Virginia Johnson

The Battle of Hampton Roads

From the Central Rappahannock Regional Library

Battle of the Ironclads: The Monitor and the Merrimack by Alden R. Carter.
This book for elementary school students examines the construction, battles, and technological and historical impact of the Civil War battleships, the Monitor and the Virginia (Merrimack).
C.S.S. Virginia: Mistress of Hampton Roads by John V. Quarstein.
A lengthy account of the naval battle. Available to read in the Virginiana Room.
Part of the Virginia Regimental Histories series.

Duel Between the First Ironclads by William C. Davis.
The author weaves fascinating personal and historical detail into his narrative.
Also available as an eBook. Click here for more information on this collection.

Duel of the Ironclads: The Monitor vs. the Virginia by Patrick O'Brien.
A short book (36 pages) that is appropriate for elementary students who are just beginning to develop a taste for history.

Stylistic Architecture in Fredericksburg

From the Central Rappahannock Regional Library

America's Forgotten Architecture by Tony P. Wrenn and Elizabeth D. Mulloy.
This book teaches how to look for architectural beauty in old buildings which may have been forgotten and whose loveliness deserves to be preserved. It features crisp black and white photos from across America. The authors explain early architectural styles and define preservation terms. Wonderful for browsing.

About Ancestry Library Edition

You can search genealogy collections from North America, Europe, Australia, and more with Ancestry® Library Edition. There are over 4 billion listings for individuals found in more than 4,000 databases. Ancestry® includes many censuses, vital records, immigration records, family histories, military records, court & legal documents, directories, photos, maps, and more.

Stafford County

Check out the new book by Anita L. Dodd and M. Amanda Lee on Stafford County. It's part of Arcadia Publishing's Then & Now series that takes old photographs of historic structures--some of which no longer exist--and juxtaposes them with modern views of the property. The authors include helpful notes on the buildings' histories.

Staying Healthy After Cancer

The Central Rappahannock Regional Library has books addressing issues that face cancer survivors and their families. Check out our booklist, Resources for Cancer Survivors for books to help patients and their families.

Write On!

This month, the U.S. Senate passed a resolution declaring October 20th to be the National Day on Writing. The National Writing Day Project is sponsored by NCTE--National Council of Teachers of English. Check out their site for the National Gallery of Writing where you can submit stories, poems, recipes, emails, blogs, audio, video, and artwork. The gallery will open to the world on October 20 so now is the time to get going. The site features an online tutorial to aid you when making your submissions.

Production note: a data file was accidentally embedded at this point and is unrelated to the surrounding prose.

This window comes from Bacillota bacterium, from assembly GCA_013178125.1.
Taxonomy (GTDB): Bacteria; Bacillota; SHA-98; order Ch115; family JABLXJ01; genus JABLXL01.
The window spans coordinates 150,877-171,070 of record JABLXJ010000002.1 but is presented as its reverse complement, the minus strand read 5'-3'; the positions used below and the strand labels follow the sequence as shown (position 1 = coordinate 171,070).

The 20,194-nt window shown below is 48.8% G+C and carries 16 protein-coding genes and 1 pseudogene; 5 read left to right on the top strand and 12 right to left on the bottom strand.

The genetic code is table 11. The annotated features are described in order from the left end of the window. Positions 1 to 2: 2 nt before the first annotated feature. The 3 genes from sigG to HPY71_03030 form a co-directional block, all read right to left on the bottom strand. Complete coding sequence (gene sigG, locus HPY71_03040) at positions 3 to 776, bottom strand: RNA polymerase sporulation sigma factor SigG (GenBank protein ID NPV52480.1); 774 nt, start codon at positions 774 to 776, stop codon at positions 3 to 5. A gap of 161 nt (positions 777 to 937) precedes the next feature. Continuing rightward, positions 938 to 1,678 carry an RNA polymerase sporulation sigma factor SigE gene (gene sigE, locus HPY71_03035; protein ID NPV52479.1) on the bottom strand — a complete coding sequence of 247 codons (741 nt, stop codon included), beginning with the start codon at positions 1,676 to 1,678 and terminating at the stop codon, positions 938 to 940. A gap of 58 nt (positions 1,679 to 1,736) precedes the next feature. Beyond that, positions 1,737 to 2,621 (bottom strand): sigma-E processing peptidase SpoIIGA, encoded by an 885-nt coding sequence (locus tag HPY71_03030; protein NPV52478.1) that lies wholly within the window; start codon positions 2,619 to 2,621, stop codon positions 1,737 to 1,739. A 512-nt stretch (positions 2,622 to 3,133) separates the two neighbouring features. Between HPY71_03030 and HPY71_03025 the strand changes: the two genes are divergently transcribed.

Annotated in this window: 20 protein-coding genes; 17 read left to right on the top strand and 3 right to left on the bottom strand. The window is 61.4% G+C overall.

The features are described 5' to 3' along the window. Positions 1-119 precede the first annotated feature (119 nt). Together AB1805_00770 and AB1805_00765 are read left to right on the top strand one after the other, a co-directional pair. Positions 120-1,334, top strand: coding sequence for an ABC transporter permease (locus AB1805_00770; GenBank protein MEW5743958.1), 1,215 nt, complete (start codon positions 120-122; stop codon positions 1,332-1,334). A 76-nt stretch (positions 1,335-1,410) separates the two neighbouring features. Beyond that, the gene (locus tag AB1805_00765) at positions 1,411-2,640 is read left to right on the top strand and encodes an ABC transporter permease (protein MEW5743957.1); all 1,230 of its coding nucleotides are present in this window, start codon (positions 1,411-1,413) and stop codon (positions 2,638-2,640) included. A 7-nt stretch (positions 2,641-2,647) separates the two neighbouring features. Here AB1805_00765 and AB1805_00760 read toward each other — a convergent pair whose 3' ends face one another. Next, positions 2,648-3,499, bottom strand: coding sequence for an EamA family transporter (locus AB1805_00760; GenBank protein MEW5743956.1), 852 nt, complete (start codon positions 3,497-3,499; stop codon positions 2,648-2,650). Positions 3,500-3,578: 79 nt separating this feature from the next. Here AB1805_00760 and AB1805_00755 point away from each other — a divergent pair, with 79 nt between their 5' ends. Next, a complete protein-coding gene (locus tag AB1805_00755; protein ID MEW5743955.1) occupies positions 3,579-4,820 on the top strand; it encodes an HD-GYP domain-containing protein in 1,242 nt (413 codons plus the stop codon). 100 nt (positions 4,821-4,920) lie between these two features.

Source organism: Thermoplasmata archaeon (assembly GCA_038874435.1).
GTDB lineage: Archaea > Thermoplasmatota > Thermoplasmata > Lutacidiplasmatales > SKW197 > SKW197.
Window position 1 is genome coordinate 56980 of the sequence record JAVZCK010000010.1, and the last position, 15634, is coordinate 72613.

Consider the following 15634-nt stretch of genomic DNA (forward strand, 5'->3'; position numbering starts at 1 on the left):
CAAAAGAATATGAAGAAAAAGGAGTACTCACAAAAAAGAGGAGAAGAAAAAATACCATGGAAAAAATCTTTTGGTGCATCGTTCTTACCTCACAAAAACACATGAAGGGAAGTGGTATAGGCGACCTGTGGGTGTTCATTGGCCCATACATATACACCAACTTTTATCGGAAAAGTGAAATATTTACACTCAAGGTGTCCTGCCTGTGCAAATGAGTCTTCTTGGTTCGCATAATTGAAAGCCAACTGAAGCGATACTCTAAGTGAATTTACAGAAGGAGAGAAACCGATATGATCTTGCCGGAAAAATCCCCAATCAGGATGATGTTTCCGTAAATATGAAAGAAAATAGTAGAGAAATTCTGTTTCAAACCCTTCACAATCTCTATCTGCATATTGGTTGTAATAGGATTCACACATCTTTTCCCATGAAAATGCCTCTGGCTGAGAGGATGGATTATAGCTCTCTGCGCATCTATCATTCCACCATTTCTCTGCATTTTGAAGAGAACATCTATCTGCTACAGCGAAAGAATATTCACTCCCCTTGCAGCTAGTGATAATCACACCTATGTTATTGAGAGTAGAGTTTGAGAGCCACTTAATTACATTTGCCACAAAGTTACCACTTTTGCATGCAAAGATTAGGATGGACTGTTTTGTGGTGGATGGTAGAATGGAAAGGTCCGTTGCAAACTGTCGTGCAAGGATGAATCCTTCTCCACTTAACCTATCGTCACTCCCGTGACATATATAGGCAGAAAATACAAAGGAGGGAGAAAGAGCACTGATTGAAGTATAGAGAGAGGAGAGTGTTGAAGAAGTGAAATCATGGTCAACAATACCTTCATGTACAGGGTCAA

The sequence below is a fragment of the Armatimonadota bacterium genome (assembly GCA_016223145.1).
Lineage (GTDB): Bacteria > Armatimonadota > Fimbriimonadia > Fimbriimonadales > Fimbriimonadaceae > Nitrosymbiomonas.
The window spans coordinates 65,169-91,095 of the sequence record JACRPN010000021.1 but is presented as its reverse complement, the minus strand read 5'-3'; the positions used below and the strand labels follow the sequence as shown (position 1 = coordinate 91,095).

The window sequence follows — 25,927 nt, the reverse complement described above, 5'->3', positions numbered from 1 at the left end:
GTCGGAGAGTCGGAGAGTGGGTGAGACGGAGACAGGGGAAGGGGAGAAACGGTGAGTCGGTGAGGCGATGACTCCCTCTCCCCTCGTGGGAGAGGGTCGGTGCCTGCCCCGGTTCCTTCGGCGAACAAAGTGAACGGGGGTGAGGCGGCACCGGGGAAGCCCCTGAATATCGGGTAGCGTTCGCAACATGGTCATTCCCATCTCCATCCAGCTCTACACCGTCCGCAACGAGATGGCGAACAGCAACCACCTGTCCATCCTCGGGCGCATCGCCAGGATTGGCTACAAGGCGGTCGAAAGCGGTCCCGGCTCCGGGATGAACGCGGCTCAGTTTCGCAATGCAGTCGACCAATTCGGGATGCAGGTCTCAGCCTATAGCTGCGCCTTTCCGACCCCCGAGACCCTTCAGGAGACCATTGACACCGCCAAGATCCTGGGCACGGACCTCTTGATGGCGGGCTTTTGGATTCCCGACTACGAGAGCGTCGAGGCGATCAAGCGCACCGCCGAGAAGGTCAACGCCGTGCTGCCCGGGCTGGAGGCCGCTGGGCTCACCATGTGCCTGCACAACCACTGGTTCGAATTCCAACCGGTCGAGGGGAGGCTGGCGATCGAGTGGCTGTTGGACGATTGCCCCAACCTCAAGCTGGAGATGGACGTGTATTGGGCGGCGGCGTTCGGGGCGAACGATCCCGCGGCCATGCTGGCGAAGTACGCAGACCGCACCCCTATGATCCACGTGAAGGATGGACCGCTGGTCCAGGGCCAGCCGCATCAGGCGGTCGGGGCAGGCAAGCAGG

All Fun: Squirrels Just Want to Have Fun

If you've got trees, you've probably got squirrels. Whether gray or black or red or white, all squirrels act pretty much the same. However, there are other animals which are close kin to squirrels which are a little shyer of people. Chipmunks and prairie dogs are cousins.

Did you know:

  • Baby squirrels are called kittens?
  • Some of the noises squirrels use to talk to each other can't be heard by humans?

Read the rest of the All Fun article here!

Come to an Archaeological Investigation in Falmouth

On October 17 & 18th, 2009, the public is invited to observe an archaeological dig at the Historic Magistrate's Office--Stafford County's oldest existing municipal building, dating to about the 1820s.

Archaeologists are conducting a small dig along the foundation to try to determine when the building was constructed and if there was anything present prior to this building. Visitors will learn about the history of the site and methods of archaeology.

Parking is available in the lot behind the Historic Magistrate's Office; entrance from Washington Street.

The History of Industry in Fredericksburg

From the Central Rappahannock Regional Library

A Different Story: A Black History of Fredericksburg, Stafford, and Spotsylvania, Virginia by Ruth Coder Fitzgerald.